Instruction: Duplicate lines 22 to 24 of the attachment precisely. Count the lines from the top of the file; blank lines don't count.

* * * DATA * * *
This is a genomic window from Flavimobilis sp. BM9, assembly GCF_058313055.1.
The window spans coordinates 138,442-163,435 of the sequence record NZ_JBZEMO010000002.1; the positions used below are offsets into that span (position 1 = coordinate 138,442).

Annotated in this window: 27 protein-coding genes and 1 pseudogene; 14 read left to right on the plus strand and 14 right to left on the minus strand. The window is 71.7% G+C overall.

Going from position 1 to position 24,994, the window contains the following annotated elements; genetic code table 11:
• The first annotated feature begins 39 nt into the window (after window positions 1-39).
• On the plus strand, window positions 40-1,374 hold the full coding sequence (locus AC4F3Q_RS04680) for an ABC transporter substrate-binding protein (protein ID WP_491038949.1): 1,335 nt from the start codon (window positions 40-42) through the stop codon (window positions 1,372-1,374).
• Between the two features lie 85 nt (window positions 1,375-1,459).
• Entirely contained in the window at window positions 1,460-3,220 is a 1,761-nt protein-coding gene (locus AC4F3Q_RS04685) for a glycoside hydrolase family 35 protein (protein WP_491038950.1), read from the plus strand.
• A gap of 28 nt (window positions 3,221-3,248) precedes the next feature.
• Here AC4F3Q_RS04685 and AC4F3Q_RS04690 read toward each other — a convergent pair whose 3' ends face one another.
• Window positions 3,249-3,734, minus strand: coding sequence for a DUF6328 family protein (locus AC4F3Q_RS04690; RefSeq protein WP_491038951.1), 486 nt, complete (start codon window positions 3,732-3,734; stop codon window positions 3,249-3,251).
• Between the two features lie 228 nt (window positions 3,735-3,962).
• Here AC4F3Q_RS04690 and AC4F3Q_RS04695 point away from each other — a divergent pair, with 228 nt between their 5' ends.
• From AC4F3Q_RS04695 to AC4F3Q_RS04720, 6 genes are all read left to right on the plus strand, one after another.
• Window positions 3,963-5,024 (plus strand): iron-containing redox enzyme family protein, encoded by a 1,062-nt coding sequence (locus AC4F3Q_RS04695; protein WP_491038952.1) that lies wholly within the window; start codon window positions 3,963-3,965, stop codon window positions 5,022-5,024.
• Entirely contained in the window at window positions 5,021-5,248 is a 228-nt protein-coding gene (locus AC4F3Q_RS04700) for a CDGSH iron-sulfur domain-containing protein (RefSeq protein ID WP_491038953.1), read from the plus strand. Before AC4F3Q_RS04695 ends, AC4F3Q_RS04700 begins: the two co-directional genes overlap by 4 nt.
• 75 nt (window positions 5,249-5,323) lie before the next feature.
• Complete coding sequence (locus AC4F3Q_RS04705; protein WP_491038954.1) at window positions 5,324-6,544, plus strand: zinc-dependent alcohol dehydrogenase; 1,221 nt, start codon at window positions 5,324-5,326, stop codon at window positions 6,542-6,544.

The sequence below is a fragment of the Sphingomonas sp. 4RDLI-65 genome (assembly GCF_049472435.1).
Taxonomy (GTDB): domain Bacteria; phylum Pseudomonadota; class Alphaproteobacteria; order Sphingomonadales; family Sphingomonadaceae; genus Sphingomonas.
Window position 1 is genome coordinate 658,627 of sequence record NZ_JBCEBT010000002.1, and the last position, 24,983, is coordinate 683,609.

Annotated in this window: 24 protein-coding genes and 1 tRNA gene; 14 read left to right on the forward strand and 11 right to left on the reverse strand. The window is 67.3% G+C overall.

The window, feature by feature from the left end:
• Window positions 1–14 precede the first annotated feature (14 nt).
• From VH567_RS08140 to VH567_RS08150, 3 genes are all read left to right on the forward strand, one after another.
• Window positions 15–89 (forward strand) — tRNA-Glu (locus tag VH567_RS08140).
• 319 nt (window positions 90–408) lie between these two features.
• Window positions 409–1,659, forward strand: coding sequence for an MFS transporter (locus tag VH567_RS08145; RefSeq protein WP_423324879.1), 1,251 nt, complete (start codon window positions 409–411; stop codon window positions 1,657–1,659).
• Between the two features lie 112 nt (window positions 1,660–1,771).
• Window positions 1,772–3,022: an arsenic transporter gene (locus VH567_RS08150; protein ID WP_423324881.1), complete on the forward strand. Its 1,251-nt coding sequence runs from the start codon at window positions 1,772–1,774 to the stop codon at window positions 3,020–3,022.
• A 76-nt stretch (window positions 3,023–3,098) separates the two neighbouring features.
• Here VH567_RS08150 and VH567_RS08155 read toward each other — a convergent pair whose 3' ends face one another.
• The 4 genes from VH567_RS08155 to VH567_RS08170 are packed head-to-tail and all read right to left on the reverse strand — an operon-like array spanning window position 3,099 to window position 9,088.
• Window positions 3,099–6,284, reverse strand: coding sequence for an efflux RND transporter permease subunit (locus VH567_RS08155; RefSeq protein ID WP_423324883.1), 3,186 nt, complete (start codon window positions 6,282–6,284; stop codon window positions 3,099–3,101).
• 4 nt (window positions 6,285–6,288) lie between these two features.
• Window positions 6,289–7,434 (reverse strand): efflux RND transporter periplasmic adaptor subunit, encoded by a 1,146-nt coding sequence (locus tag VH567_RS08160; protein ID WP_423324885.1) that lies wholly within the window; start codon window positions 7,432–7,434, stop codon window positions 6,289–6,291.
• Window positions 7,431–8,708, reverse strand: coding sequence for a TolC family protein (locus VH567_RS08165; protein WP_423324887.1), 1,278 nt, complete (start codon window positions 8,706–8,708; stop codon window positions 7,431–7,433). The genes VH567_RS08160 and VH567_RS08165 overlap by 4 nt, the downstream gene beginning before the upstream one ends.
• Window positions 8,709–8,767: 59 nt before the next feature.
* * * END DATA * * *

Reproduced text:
Annotated in this window: 24 protein-coding genes and 1 tRNA gene; 14 read left to right on the forward strand and 11 right to left on the reverse strand. The window is 67.3% G+C overall.

The window, feature by feature from the left end:
• Window positions 1–14 precede the first annotated feature (14 nt).